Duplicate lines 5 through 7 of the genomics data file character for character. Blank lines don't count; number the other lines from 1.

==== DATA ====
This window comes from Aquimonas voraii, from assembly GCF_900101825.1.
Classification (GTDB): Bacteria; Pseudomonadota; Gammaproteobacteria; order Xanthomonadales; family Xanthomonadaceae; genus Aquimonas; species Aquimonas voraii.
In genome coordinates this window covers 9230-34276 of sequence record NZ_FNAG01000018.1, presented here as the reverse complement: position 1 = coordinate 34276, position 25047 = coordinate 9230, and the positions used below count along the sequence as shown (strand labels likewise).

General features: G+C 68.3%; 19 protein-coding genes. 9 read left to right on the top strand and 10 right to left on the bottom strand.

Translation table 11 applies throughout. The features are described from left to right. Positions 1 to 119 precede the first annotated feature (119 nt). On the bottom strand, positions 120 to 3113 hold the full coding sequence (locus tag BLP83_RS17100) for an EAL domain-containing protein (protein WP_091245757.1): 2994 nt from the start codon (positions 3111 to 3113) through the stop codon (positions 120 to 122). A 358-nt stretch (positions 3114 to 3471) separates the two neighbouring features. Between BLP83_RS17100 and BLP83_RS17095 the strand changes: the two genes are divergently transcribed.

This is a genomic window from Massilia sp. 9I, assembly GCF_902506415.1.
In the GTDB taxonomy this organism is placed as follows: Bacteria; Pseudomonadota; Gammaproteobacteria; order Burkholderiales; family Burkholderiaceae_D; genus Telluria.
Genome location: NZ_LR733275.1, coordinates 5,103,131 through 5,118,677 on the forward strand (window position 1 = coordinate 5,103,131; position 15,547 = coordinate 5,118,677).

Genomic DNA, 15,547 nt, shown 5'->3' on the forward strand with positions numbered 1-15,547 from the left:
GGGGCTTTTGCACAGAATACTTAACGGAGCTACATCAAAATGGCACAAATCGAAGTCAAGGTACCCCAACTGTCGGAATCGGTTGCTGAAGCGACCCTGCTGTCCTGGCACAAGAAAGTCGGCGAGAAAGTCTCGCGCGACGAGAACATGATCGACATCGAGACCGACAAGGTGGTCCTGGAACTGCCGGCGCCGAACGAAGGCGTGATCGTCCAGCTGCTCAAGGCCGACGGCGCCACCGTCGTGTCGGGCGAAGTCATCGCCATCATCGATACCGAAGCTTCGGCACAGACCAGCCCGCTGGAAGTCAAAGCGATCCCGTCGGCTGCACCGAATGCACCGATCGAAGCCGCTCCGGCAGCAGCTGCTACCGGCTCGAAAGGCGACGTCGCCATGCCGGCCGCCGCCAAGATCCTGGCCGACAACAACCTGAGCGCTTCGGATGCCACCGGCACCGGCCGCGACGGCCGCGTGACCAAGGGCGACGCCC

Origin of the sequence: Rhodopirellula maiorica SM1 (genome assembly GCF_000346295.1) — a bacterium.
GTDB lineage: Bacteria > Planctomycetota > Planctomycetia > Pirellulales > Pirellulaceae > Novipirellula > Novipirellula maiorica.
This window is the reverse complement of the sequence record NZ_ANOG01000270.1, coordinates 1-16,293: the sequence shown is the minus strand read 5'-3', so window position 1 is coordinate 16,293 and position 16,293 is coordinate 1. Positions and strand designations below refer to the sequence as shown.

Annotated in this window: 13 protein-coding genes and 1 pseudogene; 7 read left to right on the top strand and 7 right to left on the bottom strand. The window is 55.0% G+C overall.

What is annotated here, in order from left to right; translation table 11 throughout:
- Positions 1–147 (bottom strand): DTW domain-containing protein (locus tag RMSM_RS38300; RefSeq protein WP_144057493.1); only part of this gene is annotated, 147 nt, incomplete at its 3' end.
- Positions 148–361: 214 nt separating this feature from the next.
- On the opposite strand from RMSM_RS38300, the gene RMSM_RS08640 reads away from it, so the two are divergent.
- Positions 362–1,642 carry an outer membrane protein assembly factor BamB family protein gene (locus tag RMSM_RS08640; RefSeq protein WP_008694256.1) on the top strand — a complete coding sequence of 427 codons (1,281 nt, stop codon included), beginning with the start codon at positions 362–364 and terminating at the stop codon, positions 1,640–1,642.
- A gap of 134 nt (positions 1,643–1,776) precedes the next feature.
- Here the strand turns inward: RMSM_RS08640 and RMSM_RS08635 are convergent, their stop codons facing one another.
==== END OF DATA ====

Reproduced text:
Translation table 11 applies throughout. The features are described from left to right. Positions 1 to 119 precede the first annotated feature (119 nt). On the bottom strand, positions 120 to 3113 hold the full coding sequence (locus tag BLP83_RS17100) for an EAL domain-containing protein (protein WP_091245757.1): 2994 nt from the start codon (positions 3111 to 3113) through the stop codon (positions 120 to 122). A 358-nt stretch (positions 3114 to 3471) separates the two neighbouring features. Between BLP83_RS17100 and BLP83_RS17095 the strand changes: the two genes are divergently transcribed.

This is a genomic window from Massilia sp. 9I, assembly GCF_902506415.1.
In the GTDB taxonomy this organism is placed as follows: Bacteria; Pseudomonadota; Gammaproteobacteria; order Burkholderiales; family Burkholderiaceae_D; genus Telluria.